Tom
 

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I would have never thought of moving my lures up hill,outa deeper water to shallower,makes sence if thats the wat the bait is moving so should my lures :wack:
thanks tom
rich
 

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Thanks, Tom. I have a hard time asking questions or adding statements to your posts. Once again, you have covered the topic thoroughly. If you want more responses to your posts, just write half of them and let us try to dig the other half out of you. ;) The only thing I have to say is that I always thought the big females headed for deep water very shortly after the spawn, and the males stayed shallow to guard the eggs. This particular time of year intrigues me above all others, especially because the fish let you know in a hurry when you figure it out, but the actual figuring out can be pretty tough. BTW, Rich, I love to move my lures uphill, esp. in the summer. The main reason I've done it so much is just to let the bass see a different presentation fro what they are used to. Most guys are beating the bank, but my boat is shallow on a point, bouncing a lure up the hill.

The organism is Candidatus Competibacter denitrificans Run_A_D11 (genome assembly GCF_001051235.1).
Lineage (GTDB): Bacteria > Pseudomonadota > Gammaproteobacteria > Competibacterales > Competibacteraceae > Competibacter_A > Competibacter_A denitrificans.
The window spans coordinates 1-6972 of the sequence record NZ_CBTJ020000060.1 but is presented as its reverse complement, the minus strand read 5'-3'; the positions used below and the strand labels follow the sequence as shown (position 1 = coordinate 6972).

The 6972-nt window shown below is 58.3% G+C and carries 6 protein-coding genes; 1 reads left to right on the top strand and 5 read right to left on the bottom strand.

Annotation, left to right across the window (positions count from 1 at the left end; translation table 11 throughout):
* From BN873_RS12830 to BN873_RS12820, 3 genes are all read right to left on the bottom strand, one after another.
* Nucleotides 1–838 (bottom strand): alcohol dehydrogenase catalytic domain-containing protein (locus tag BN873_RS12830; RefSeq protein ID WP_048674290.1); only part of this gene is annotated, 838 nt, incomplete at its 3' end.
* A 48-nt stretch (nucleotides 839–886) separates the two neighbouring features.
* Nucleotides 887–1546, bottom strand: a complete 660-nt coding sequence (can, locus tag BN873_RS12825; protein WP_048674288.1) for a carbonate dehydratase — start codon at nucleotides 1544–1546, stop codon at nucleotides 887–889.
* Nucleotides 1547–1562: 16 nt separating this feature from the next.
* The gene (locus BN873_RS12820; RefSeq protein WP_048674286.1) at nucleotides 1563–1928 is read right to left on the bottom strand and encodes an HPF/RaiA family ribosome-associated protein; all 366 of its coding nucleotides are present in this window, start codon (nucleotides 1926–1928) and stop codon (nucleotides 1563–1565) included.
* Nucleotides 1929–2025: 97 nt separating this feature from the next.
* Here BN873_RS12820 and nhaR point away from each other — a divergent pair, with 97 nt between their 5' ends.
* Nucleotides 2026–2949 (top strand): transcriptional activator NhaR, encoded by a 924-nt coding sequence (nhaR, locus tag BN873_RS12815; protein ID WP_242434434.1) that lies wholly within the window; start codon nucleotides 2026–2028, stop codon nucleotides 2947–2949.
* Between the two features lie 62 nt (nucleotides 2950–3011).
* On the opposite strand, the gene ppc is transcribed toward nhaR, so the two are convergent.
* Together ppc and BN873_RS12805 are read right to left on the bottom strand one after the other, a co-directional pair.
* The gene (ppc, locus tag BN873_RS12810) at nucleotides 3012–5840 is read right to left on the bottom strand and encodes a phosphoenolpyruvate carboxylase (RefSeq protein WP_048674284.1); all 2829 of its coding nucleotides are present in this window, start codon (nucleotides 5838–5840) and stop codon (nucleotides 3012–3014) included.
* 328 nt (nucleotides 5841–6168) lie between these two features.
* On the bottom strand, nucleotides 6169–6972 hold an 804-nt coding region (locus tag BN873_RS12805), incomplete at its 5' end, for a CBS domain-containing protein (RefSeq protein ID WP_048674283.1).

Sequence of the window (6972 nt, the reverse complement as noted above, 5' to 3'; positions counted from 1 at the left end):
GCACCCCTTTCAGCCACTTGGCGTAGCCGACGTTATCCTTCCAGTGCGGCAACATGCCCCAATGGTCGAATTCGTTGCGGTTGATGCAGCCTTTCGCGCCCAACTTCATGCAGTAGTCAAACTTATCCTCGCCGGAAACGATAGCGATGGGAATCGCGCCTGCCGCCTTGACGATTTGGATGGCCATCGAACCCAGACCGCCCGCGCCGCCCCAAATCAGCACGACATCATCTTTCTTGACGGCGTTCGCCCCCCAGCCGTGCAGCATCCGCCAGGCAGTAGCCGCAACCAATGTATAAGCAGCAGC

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I almost always go paralell. If not it's downhill, staying way off the points or other structure.will have to try sittin on top once in awhile.
rich